- Three fundamental rules can be followed in order to empower a generation of lifelong learners.
- High-trust education institutions and workplaces are being equated with high performance.
- We need to tap into our emotions to replicate in remote environments what we miss from the office, as opposed to pining over the space itself.
The prevailing discourse on upskilling focuses too heavily on the skills side, and not enough on the learners.
Skills themselves do not result in persistence, nor do they result in lifelong learning. One McKinsey study of top executives found that only 16% felt “very prepared” to address the skills gap in their businesses.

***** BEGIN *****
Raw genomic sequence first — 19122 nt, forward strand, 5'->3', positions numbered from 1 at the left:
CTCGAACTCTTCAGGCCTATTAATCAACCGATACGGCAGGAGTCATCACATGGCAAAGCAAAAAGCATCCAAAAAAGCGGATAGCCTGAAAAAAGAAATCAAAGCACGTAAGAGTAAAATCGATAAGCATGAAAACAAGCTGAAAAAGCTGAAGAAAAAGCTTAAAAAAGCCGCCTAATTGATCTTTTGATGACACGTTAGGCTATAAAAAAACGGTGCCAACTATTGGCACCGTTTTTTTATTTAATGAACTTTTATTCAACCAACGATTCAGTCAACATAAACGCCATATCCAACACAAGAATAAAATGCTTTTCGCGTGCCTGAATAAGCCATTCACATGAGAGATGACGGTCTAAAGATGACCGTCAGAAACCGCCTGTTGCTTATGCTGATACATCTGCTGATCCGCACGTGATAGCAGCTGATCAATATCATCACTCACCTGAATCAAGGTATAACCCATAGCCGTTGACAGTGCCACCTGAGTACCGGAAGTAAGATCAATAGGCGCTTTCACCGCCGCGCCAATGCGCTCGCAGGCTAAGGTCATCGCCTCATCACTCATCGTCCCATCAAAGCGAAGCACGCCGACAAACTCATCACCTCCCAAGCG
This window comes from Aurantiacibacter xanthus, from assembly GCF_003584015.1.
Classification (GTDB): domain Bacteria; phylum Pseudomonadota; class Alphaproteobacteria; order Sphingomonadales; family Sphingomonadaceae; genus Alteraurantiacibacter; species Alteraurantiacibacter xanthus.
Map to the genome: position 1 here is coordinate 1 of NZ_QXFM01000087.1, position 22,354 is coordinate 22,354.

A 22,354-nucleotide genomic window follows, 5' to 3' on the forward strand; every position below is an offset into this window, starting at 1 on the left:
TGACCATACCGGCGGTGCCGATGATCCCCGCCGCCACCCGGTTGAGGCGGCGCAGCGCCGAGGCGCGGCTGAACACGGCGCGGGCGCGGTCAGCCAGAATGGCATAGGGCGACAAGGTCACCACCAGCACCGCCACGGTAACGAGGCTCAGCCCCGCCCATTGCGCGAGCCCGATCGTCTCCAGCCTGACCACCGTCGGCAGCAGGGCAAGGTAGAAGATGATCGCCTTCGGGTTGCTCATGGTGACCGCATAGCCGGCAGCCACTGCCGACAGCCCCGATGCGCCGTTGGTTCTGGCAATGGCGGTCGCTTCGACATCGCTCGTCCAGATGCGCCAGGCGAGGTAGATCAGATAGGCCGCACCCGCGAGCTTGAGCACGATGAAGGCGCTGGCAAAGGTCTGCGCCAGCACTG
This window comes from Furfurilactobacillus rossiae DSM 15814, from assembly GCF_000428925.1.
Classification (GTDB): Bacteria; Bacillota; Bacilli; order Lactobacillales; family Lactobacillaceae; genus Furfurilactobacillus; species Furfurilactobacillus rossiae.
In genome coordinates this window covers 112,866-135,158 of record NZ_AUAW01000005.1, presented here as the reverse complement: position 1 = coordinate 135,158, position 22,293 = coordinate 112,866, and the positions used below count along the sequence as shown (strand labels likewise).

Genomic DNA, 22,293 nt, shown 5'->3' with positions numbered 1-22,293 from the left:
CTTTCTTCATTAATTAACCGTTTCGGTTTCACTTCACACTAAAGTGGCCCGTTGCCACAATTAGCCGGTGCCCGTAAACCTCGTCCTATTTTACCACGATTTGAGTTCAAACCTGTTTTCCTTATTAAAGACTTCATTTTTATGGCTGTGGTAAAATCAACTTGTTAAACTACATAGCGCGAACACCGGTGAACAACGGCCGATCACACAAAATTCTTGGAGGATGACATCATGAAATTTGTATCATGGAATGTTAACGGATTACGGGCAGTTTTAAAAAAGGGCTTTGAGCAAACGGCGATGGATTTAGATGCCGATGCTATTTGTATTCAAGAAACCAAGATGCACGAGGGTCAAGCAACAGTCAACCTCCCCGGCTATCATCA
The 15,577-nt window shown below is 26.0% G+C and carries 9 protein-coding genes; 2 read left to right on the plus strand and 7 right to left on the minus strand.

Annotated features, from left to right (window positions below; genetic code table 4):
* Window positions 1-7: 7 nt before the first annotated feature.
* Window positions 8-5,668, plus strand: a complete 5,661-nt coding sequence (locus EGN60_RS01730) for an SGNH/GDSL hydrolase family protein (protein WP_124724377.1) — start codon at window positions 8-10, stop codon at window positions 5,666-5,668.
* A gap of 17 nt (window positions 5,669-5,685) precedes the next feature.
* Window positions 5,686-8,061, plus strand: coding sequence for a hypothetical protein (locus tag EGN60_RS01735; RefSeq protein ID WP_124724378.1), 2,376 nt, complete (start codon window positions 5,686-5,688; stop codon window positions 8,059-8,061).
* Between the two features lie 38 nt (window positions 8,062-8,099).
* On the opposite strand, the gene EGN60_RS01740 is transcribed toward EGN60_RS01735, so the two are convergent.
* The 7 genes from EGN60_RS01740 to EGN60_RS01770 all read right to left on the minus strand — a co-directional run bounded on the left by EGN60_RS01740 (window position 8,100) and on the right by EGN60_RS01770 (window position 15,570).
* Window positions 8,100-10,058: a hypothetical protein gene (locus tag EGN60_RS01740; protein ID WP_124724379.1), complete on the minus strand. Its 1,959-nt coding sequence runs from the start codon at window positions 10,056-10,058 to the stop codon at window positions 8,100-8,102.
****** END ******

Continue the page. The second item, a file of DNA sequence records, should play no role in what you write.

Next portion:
Why? Some 42% in the US, 24% in Europe and 31% in the rest of the world admitted they lacked a “good understanding of how automation and/or digitization will affect our future skills needs.”
It’s hard to forecast what skills a business will need in five years; there are so many external variables, plus businesses have a tendency to change — sometimes dramatically. But that’s just why persistence and lifelong learning are so important.